Do Time-Outs Work for Toddlers?
In the “Yes” Camp: Time-Outs Do Work for Toddlers
“Time-out gives the parent authority to correct undesirable behavior,” says Cristina Bingham, mother of three from El Cajon, California. “With fair warning, it takes the child away from all interaction and activities that entertain toddlers. For a temper tantrum, it provides an opportunity to vent. For an older toddler, it allows reflection. In general and over time, the toddler learns consequence will follow for certain kinds of behavior. (‘If I pour sand on her head, I will go to time-out.’)”
However, Bingham notes, it’s important to remember certain rules parents and caregivers should follow when administering a time-out. “Length of time is crucial when dealing with ages, and generally one minute per year works best,” she says. “For example, a 2-year-old should only spend two minutes in time-out. Time moves quite slowly for the toddler, and most parents will find a minute or two is sufficient. Also, never place a child in a ‘scary’ place for time-out, such as a darkened room or a closet. Remember to leave the door open when placed in a separate room. The goal is to correct, not frighten. Finally, avoid placing the toddler in his/her bedroom or crib; a toddler should associate these areas with good feelings rather than bad.”
As a mom, Bingham have found that time-outs work best when not over-used and administered with careful thought. “Also, I try to talk to my toddler when time-out is over,” she says. “This gives us both time to reflect over what has just happened and encourages verbal communication. Above all, I praise my kids. Nothing encourages positive behavior as praising children for the good things they do. And, in turn, this will help reduce the need for administering time-out.”
In the “No” Camp: Time-Outs Don’t Work for Toddlers
“One of the most challenging roles for parents is that of disciplinarian,” says Melissa Nixon, mother of three from Katy, Texas. “We are in a constant battle between our own frustration with our child’s behavior and a need to guide their behavior in a productive and positive way. Most parents agree that hitting or slapping a toddler does little, if anything, positive for either parent or child. We would find ourselves constantly slapping and hitting our children, so we have developed a method called ‘time-out’—but does this method work for toddlers?”
Nixon says her experience in giving her children time-outs as toddlers was very frustrating. “The toddler would get up and refuse to stay in time-out and, even with my trying every method to explain when asked why—he would not remember why,” she says. “When they got out of time-out they would return immediately to negative behavior. At the end, I found myself even more angry and frustrated than when I began.”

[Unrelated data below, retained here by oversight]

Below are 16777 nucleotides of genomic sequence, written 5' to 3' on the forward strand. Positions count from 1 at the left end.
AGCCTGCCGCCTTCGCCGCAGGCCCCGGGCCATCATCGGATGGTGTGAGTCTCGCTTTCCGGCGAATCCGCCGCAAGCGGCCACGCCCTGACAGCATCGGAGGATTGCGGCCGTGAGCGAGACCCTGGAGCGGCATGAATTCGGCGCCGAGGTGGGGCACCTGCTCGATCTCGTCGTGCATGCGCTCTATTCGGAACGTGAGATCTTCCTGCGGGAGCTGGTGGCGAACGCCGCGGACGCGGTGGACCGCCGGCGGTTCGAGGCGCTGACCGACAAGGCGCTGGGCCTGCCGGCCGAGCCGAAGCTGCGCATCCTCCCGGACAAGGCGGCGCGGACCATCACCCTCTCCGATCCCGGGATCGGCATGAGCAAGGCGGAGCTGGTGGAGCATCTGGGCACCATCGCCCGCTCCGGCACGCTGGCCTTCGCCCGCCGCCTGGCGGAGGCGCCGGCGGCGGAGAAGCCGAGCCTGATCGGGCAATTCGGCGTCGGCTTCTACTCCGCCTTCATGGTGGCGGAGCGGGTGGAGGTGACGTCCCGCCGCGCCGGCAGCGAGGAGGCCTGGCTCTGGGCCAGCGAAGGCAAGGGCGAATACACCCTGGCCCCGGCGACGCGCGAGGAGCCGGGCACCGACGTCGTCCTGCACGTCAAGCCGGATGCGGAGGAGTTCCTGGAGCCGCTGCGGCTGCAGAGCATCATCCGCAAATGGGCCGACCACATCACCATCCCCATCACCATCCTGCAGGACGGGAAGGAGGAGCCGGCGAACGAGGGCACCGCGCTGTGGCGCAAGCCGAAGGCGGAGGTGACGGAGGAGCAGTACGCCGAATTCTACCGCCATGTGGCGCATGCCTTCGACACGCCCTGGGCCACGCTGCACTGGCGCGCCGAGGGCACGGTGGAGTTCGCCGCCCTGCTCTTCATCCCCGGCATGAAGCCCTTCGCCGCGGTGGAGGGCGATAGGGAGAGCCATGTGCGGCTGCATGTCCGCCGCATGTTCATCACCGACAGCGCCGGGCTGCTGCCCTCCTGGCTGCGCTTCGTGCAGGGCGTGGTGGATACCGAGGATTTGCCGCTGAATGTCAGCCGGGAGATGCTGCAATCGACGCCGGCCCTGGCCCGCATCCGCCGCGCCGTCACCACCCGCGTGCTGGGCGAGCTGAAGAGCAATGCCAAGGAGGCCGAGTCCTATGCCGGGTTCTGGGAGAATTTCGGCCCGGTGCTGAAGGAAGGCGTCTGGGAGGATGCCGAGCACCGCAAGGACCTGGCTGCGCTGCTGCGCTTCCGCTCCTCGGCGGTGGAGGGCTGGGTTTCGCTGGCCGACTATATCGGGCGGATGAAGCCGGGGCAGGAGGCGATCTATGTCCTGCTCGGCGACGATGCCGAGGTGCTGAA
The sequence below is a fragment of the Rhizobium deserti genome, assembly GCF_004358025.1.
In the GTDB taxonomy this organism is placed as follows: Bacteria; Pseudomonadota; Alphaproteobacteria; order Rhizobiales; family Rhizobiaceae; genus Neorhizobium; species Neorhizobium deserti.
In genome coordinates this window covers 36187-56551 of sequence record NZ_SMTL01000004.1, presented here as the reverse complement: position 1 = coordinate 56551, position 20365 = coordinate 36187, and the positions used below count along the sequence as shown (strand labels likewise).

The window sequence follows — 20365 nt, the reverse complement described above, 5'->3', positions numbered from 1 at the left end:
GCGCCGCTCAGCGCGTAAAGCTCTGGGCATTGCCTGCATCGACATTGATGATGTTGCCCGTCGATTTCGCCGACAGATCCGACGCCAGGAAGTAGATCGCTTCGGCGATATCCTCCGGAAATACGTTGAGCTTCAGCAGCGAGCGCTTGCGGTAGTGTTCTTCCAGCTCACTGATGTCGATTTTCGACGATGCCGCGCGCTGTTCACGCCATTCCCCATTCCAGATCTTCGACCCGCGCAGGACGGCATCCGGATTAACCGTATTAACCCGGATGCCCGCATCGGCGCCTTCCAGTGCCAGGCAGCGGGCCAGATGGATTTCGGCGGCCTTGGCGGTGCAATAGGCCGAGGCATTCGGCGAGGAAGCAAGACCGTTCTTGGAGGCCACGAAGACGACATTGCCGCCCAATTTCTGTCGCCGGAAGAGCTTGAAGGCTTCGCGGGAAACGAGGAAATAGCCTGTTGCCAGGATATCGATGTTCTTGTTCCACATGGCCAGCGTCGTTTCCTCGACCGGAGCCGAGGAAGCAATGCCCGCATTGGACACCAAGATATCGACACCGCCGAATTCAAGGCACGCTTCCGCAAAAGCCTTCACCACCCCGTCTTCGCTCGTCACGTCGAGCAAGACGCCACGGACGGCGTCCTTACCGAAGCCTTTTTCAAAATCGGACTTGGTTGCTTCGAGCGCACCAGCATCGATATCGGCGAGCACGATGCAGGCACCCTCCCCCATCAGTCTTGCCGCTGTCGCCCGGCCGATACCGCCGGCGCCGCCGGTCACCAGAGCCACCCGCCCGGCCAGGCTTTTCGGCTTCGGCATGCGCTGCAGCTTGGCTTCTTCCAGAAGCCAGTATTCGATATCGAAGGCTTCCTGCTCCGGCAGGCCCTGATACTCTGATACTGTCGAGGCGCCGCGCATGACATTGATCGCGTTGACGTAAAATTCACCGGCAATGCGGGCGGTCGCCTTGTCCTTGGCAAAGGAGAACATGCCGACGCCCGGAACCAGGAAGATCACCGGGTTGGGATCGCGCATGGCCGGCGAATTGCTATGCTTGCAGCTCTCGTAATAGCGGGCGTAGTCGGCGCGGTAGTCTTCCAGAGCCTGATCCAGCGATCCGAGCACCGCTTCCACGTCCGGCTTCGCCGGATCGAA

So what did she do? “I came to realize that the concept of time-out was too advanced for a toddler,” she says. “Their ability to sit still and think while remembering why they are in trouble had not developed. I wanted my child to keep their energy and curiosity alive, as they need this drive to grow. Their minds are racing to grasp all of the new stimuli in this magical world. How can you use this magical energy in your favor for the purpose of discipline? I found ‘redirection’ or changing their focus along with a lot of positive reinforcement goes a long way. For example, you discover your toddler coloring on the wall. Tell the toddler this makes Mommy sad and then immediately hand them paper; when they color on the paper, praise them each and every time. Another example: The toddler is climbing on the coffee table. Take the toddler down and find another activity that interests them and then encourage that behavior with positive reinforcement.”
Nixon notes that the toddler years are some of the most crucial years of early development. “Curiosity and experimentation are instinctive,” she says. “Toddlers are hard-wired to meddle, taste, break, and otherwise interact with their environment; yet, esoteric concepts of right and wrong are beyond their grasp. It is when children are toddling that you plant seeds of redirection. Then, when the children are older these seeds will sprout into an understanding of right and wrong, and only then does time-out bear results of changing behavior.